This grand body was organized in this city September 28th, by Past Supreme Dictator, A. E. Keyes, of Mansfield, Ohio, with the following officers.
Alonzo Howland, Past Grand Dictator; Dr. W. G. Graham, Grand Dictator, Winfield; C. W. Rambo, Elk Falls, Grand Vice Dictator; E. Maris, Eldorado, Grand Assistant Dictator; B. F. Smith, Oxford, Grand Chaplain; Henry J. Walker, Grand Reporter; S. P. Channell, Arkansas City, Grand Treasurer; R. W. Stephenson, Wellington, Grand Guide; H. O. Lystre, Cedar Vale, Grand Guardian; James Fogy, Douglass, Grand Sentinel.
The Grand Dictator appointed the following committees.
On Laws and Supervision: A. Howland, R. F. Smith, and H. J. Walker.
On State of the Order: H. J. Walker, A. Howland, B. F. Smith, J. W. McWilliams, and L. F. Chandler.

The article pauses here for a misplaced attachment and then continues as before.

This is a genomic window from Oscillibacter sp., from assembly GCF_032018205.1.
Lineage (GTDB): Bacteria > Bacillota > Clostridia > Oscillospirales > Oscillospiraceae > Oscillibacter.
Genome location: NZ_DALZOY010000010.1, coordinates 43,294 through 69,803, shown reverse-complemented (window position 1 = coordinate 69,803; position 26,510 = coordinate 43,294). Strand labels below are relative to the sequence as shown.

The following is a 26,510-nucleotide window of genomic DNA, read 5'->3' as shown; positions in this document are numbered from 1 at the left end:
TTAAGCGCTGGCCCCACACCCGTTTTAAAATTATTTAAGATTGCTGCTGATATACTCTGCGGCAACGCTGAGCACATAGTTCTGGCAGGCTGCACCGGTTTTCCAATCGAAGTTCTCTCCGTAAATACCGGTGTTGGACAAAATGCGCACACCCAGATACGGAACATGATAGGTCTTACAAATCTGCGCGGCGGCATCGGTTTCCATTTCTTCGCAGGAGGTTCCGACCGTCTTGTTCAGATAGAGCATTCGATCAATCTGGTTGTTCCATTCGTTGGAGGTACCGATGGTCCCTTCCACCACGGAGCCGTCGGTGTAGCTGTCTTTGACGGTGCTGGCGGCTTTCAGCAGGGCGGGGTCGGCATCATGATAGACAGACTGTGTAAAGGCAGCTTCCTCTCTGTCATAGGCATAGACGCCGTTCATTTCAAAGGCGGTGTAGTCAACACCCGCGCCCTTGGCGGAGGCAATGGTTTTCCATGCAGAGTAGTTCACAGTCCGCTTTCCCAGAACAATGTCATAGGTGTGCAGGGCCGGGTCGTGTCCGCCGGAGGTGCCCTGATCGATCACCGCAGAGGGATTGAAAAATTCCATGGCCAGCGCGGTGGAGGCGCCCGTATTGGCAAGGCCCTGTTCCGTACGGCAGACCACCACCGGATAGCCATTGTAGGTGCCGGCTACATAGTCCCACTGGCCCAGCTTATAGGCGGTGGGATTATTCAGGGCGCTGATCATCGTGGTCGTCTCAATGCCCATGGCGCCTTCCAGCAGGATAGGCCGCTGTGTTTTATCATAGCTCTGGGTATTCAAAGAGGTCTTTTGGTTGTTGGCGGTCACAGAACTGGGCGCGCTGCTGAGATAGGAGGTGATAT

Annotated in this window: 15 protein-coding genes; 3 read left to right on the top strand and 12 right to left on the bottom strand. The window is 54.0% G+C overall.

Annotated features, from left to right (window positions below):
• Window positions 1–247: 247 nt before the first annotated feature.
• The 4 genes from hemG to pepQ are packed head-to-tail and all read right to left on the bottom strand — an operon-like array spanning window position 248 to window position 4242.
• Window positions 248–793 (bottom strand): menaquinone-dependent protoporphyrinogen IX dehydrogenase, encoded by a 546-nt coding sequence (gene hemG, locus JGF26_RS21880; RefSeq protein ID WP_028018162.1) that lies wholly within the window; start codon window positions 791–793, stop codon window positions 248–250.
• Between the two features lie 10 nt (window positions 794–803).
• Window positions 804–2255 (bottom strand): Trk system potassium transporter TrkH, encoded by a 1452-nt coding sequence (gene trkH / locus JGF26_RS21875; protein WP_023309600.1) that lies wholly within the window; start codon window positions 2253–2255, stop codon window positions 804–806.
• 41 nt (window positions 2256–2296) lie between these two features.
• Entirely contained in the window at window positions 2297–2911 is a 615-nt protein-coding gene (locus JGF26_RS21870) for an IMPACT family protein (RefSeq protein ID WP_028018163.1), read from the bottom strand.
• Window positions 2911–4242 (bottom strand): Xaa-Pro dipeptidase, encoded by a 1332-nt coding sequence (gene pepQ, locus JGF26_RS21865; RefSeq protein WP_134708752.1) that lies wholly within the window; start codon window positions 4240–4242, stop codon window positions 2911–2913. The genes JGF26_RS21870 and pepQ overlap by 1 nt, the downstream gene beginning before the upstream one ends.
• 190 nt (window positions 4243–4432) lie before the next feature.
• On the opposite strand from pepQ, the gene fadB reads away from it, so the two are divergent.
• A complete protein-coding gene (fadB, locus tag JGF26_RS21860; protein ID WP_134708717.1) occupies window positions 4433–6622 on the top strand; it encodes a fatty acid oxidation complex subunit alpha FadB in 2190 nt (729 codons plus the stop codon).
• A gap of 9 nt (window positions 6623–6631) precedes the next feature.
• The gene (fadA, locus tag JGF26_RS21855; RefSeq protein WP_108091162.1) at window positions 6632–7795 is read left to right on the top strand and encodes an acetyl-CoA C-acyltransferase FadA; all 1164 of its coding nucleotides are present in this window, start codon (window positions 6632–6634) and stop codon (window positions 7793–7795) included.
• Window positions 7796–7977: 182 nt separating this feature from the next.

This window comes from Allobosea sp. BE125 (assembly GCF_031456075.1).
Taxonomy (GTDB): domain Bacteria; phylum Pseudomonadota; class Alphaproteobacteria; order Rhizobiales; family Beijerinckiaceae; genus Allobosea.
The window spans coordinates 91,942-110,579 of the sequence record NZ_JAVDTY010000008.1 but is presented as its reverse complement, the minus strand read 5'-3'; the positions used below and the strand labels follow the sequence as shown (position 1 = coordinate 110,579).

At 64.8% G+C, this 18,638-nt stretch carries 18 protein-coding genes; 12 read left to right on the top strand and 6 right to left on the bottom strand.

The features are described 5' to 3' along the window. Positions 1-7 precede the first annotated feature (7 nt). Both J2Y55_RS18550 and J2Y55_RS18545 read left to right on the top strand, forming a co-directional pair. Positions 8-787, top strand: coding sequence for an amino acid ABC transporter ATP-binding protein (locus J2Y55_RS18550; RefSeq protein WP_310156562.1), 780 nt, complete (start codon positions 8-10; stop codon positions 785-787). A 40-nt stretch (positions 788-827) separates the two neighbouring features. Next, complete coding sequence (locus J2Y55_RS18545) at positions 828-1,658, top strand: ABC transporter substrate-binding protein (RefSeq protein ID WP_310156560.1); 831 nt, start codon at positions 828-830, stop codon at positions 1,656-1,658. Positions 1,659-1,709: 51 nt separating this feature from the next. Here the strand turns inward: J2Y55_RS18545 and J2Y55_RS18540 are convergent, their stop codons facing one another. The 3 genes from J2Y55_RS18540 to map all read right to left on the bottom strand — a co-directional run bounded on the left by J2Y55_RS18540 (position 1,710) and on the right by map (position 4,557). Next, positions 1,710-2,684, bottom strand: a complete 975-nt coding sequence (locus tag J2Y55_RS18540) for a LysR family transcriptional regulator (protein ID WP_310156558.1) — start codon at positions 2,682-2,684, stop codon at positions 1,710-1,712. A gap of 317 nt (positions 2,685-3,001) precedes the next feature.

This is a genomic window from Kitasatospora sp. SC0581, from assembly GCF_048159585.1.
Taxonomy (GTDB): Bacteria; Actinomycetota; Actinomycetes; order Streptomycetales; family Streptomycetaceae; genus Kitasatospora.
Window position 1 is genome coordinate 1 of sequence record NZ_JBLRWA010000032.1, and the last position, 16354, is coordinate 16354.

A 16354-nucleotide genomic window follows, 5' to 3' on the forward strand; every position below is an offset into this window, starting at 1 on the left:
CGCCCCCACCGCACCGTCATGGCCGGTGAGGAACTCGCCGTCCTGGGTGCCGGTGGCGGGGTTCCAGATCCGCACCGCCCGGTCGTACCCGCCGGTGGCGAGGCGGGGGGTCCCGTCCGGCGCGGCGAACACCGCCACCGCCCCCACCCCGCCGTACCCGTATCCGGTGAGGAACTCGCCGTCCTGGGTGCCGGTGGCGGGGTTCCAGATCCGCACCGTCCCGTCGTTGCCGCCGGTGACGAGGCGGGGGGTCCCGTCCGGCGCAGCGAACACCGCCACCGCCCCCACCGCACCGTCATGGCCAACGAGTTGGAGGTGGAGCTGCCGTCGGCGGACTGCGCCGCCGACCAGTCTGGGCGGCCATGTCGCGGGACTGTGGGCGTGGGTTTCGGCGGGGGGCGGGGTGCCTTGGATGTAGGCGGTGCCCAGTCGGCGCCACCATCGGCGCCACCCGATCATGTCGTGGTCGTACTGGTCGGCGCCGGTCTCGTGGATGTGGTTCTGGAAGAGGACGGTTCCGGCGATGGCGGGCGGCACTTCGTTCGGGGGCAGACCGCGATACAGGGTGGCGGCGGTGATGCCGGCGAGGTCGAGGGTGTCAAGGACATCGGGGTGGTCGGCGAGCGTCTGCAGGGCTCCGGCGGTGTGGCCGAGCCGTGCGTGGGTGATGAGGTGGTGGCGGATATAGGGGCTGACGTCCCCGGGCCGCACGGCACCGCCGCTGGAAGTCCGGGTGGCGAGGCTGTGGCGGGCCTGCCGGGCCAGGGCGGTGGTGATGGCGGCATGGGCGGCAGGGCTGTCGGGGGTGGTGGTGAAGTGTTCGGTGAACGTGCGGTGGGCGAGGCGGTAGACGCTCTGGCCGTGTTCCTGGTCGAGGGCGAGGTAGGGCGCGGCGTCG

Upon motion the Grand Lodge adjourned to meet the second Wednesday in June, 1878, in the Knights of Honor Hall, in Eldorado, Kansas.
The first Lodge of the Order in this State was organized February 20, 1877, in this city. There are at present twelve subordinate Lodges working in the State, all in a good prosperous condition, having an aggregate membership of about 240 members.
Winfield Courier, November 29, 1877.
Dr. A. Howland, D. G. D. K. of H., of Winfield, Kansas, is in the city. The cabalistic letters at the end of the Doctor’s name refer to a new social order, the Knights of Honor, a lodge of which the Doctor is instituting in this city. Ottawa Republican.
Winfield Courier, January 10, 1878.
There was a public installation of officers of the Knights of Honor at the Courthouse last Friday evening. Rev. J. L. Rushbridge delivered an address. The officers of the organization for 1878 are as follows: Past Dictator, A. E. Baird; Dictator, E. P. Kinne; Vice Dictator, Geo. W. Robinson; Assistant Dictator, J. L. Rushbridge; Chaplain, S. H. Myton; Guide, John W. Curns; Reporter, H. D. Gans; Financial Reporter, A. Howland; Treasurer, W. C. Robinson; Guar., H. Brotherton; Sent’l., J. F. Snyder.